There is finally “light at the end of the tunnel” for mental health services in Jersey, their chief has said, with a planned £5.5m investment, and more being done to improve the struggling service “in the last six months than 10 years."
The comments came from Dr Miguel Garcia, Jersey’s Associate Medical Director for Mental Health, who, in an exclusive interview with Express, outlined the improvements, including upgrades to Orchard House and new recruitment, on their way.
The new activity within the island’s mental health service comes after the government made it a priority following the publication of a damning report, which told of islanders in mental health "crisis" being secured in prison cells rather than being sent to a specialised facility, and outlined the deteriorating state of Jersey’s secure provision at Orchard House.
Following the report, the Health Minister announced that Orchard House was to close.
Pictured: Orchard House, Clinique Pinel, Rosewood House and La Chasse will soon get a revamp.
While the Government Plan, which includes a funds injection for the beleaguered service, still hasn’t been voted on – the States Assembly will consider it at the end of November - Dr Garcia said "remedial work" will start soon at Orchard House, which he described as “not fit for purpose."
This, he said, will include repainting the ward, redecorating it and adding new furniture “to make it as nice as possible within the limitations.”
“It won’t be something like Clinique Pinel where everything, the lighting, is better. It will be possible to knock down walls and we are going to make it the way we want,” he said. “We could have said we'll just wait until we move to Clinique Pinel, but the reality is that people are in the ward now. Work is needed as soon as possible so that whoever comes to the ward will have a nice environment.”
Pictured: Dr Miguel Garcia is the Associate Medical Director for Mental Health in Jersey.
But money will not just be spent on the buildings. The department is also investing in its staff and recruited psychologists, assistant psychologists as well as an occupational therapist and a mental health social worker - all of whom have started this month - to provide “more input” into the care of service users.
Mental health services are also working with local charities like Mind Jersey, which has helped set up a “triangle of care” that involves the individual – represented by the charity – their carers and the service. The local mental health charity is also developing a peer support service for people in the ward.
The department has also been in touch with My Voice Jersey, which provides a mental health advocacy service ensuring that service users have their wishes heard, as well as the Recovery College.
Pictured: The department is exploring new avenues such as artists' visits to improve the service user experience.
Following concerns about the lack of therapeutic provision available, Dr Garcia also said his department is exploring “new avenues” in terms of activities available to people on the ward, including artists’ visits. They are also working on improving the wifi access on the ward.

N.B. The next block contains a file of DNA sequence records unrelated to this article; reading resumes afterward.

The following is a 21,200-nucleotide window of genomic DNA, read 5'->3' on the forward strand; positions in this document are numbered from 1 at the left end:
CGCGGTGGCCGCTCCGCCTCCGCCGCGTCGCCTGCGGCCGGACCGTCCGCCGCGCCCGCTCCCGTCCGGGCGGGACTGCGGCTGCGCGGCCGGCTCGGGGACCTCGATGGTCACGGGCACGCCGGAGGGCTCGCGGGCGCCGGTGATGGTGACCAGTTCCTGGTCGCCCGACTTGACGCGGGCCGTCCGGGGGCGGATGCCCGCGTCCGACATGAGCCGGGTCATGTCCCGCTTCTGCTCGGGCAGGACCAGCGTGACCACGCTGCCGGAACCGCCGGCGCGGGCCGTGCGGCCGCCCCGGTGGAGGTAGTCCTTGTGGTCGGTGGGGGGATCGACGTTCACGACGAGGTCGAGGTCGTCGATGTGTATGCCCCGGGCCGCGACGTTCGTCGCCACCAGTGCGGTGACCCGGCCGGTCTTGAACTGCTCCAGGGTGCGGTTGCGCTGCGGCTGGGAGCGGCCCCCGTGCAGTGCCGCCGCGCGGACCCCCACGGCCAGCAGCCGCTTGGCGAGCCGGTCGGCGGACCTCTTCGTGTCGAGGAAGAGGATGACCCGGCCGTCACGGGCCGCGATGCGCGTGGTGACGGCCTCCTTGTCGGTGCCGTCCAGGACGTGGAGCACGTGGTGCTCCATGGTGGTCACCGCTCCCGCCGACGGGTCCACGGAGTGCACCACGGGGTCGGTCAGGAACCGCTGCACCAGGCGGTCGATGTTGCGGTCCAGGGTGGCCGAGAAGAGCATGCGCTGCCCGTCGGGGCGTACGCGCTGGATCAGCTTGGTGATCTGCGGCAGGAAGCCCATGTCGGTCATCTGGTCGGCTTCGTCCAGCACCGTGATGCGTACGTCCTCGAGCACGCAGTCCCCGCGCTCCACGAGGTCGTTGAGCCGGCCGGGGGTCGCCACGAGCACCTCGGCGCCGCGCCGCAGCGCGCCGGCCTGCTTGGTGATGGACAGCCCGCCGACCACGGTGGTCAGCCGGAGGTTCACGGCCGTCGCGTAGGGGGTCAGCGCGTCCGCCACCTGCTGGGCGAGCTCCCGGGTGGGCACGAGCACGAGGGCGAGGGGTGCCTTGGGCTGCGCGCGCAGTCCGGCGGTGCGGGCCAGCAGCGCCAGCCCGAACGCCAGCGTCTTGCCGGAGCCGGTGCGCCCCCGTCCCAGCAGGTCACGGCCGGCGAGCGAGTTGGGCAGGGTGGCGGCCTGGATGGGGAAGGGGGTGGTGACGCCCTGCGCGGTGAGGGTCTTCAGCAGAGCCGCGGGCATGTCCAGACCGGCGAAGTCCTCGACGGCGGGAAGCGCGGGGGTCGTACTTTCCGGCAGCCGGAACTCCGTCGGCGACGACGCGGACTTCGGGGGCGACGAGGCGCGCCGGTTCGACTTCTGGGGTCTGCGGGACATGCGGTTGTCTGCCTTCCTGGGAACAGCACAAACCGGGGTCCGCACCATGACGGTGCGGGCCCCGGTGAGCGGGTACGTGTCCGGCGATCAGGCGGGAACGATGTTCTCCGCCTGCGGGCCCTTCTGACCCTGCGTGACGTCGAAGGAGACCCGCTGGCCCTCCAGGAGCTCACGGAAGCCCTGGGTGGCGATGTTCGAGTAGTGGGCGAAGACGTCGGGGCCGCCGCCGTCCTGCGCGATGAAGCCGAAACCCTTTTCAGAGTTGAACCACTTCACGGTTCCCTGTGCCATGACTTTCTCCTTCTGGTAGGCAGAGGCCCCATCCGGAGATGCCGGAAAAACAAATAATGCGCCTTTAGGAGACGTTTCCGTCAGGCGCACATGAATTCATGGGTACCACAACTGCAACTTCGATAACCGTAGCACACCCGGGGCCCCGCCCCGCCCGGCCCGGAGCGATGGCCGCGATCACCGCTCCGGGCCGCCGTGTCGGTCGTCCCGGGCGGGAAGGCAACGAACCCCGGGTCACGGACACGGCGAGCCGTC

However, he explained that, while money is not an issue anymore, it takes time to implement new activities as they need to be carefully assessed to make sure they are both “safe and therapeutic” as well as in the best interest of the service users.
“Things are happening, a whole range of activities,” he said. “You cannot just do things because you have the idea. You have to really assess before you go ahead. We are really looking into anything that we see can be good and what things we can implement.”
“When we go across the road [to Clinique Pinel, ed.] we want to make it as much like home as possible, comfortable. You will have access to do the stuff that you do at home.”
Pictured: Dr Garcia wants to start collecting feedback from service users.
Dr Garcia also wants to start gathering feedback on the service from the people who have used it, as well as from the staff. “Our goal is to become a recovery-focused service,” he explained. “We have a long way to go and we need feedback from peers and carers.”
Commenting on the changes that have recently been happening in the services, Dr Garcia, who has been working in the island for the past decade, said: “There has been more done in the last six months than in the last 10 years.”
“I would not be willing to take this job if I did not believe things could change,” he added. “We are enabling this to happen. It’s like going from the dark, light is coming at the end of the tunnel. It’s not as fast and clear as you would want, but it’s coming.”
Pictured: “We are not going to get it right unless we all get involved," said Dr Garcia.
He commented that mental health is “everybody’s business” and that the whole community should be involved in supporting each other.
“In the last years, mental health has gradually become destigmatised. It’s more open but it’s not yet to the level of physical health,” he explained.
“We are not going to get it right unless we all get involved. We could get it right if people genuinely care about each other and work together. I am confident we all want the same thing. Everybody wants to help.
"These are very exciting times. We have a journey to go through, but things are moving in the right direction.”
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